District 21 switches to remote learning for start of school year
On a day that saw the highest daily increase in Illinois' confirmed COVID-19 cases in more than two months, the Wheeling Township Elementary District 21 board voted unanimously to change course and start the new school year exclusively with remote learning on Aug. 20.
Their vote Thursday endorsed a plan presented by Superintendent Michael Connolly that included "worrisome" changes in the data and conditions upon which the previous decision to offer a choice between in-person and remote learning was based.
Among that new information are questions about the previously held beliefs on the transmission of the virus among young children, Connolly said.
"There is uncertainty in the public health community," he added.
But the revised plan includes a tentative goal to return to in-person learning for those families that choose it on Monday, Oct. 5. A decision about the ability to meet that goal is expected by Friday, Sept. 25, Connolly said.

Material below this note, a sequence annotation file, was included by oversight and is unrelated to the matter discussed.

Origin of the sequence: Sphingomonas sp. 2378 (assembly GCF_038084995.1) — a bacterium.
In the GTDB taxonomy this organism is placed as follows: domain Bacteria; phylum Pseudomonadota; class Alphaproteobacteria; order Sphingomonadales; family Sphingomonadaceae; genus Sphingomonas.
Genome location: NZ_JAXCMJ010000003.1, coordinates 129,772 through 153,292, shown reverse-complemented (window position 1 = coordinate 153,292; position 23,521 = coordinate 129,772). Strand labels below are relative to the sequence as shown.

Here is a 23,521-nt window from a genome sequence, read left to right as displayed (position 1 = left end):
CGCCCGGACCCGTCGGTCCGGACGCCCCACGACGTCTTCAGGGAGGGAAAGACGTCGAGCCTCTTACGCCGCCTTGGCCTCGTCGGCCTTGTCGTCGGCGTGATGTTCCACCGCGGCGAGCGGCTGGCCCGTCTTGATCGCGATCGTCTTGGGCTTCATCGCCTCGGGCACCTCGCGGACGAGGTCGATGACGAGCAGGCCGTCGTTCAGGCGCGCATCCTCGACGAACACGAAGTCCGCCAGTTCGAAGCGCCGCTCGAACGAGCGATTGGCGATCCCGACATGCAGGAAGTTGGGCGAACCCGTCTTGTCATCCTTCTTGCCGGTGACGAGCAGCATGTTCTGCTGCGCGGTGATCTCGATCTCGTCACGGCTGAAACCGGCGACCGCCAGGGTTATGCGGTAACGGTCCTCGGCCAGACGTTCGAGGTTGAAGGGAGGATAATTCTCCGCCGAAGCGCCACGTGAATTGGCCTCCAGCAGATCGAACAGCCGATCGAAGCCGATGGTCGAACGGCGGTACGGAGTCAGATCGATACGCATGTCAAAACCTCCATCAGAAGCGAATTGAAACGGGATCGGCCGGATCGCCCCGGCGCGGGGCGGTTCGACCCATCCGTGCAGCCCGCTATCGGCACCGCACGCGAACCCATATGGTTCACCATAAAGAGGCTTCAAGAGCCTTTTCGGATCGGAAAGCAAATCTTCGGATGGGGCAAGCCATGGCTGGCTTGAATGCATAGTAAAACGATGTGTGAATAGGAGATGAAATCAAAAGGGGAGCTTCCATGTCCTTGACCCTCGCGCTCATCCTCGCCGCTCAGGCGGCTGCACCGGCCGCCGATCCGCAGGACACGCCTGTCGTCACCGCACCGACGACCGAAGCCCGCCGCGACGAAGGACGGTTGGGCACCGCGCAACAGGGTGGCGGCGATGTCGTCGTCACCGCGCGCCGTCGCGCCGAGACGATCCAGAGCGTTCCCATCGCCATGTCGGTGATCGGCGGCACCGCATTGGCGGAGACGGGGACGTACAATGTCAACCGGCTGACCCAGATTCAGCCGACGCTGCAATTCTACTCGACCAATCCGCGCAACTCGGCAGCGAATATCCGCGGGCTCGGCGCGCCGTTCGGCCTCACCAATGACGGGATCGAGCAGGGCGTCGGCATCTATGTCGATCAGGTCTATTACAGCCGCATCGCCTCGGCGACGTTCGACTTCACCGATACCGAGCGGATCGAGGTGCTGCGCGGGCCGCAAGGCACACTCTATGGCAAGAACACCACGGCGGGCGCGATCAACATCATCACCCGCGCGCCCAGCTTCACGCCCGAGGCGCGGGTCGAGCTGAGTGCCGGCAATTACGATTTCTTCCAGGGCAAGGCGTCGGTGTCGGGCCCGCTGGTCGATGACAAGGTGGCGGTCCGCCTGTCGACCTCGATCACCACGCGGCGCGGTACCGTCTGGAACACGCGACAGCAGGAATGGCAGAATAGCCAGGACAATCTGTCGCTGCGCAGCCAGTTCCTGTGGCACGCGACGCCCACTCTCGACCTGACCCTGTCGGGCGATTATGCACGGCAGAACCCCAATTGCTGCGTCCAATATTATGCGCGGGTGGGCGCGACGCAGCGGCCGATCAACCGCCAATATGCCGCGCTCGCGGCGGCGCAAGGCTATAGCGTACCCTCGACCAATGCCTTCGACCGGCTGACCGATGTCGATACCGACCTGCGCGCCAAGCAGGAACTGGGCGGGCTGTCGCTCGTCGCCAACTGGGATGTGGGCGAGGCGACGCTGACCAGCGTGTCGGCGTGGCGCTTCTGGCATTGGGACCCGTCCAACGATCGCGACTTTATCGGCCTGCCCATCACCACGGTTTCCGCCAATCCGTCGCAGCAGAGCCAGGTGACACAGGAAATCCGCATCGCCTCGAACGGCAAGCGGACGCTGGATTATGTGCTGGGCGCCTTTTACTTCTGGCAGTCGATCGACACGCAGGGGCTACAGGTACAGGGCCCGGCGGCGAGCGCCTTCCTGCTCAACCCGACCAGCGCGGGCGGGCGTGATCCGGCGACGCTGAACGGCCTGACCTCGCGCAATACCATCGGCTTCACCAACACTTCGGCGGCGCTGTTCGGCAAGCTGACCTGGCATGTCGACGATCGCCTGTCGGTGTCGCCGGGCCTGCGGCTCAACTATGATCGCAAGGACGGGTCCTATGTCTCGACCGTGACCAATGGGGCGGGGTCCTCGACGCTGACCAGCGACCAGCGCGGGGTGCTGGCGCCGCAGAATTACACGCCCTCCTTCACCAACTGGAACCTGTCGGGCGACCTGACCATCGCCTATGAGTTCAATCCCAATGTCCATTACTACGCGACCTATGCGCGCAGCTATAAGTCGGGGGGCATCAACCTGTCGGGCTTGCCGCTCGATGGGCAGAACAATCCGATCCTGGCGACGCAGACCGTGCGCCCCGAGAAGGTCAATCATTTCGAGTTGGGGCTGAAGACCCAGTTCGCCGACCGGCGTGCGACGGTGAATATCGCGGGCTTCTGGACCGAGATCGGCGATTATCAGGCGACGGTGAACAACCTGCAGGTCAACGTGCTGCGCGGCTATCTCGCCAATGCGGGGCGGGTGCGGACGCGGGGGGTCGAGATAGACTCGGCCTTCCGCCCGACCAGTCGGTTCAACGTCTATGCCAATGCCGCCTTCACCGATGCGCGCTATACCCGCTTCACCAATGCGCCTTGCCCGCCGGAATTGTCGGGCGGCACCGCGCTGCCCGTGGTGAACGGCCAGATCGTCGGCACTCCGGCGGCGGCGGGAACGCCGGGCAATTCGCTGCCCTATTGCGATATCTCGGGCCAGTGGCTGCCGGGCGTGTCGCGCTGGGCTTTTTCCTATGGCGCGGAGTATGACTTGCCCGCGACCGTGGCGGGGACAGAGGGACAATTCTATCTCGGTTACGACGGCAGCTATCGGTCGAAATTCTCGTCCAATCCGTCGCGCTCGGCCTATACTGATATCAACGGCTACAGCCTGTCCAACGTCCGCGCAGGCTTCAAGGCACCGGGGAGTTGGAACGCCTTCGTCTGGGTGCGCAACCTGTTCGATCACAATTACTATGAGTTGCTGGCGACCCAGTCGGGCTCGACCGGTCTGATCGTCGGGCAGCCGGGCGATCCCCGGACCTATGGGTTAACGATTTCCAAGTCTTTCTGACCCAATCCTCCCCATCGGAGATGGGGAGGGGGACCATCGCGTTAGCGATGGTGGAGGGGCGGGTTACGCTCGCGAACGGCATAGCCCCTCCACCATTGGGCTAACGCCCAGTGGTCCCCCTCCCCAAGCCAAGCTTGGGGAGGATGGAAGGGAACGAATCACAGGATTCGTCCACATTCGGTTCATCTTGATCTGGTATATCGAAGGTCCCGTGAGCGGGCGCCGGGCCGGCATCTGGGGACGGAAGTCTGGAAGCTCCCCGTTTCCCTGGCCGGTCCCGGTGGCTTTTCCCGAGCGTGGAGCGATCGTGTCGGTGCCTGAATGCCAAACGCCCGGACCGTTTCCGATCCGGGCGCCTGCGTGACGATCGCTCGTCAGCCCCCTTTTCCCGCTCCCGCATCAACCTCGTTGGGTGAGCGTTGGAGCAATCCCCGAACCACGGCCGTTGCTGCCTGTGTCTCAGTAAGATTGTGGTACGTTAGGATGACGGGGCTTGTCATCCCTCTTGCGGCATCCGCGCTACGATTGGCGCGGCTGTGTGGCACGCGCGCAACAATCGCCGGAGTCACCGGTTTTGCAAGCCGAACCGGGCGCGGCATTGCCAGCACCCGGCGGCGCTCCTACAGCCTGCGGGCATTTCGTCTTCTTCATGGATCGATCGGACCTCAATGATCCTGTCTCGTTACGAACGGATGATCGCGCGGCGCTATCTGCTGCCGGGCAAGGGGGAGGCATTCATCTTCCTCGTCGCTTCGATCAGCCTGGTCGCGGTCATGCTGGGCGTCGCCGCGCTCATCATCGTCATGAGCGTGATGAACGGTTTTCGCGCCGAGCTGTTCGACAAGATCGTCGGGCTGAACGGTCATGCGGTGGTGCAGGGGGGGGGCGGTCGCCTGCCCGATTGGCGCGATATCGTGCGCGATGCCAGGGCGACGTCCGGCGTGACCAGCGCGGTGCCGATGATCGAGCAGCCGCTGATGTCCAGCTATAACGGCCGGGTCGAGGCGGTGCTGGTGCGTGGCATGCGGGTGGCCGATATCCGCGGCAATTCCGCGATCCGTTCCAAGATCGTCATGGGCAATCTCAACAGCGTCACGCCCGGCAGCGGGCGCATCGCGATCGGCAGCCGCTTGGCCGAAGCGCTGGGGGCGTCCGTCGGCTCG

The 35 public comments made both in person and via Zoom during the board meeting ran the gamut from total agreement to total disagreement. Those angered by the change asked for more data than had been provided during Connolly's initial presentation.
Board President Phil Pritzker said the new questions would be answered in a "Frequently Asked Questions" section soon to be posted on the district's website, https://ccsd21.org/.
The only comments Pritzker chose to address immediately were those alleging political motives for the changed plan.
"This is not a political issue for us," Pritzker said. "We're not elected by any political party."
Connolly did promise a more sophisticated and robust approach to remote learning than had been quickly improvised in the spring. Teachers will address students from their classrooms and engage them for five hours of structured learning each day, he said.
District 21 has 13 schools serving about 6,200 students in parts of Wheeling, Buffalo Grove, Prospect Heights, Mount Prospect and Arlington Heights.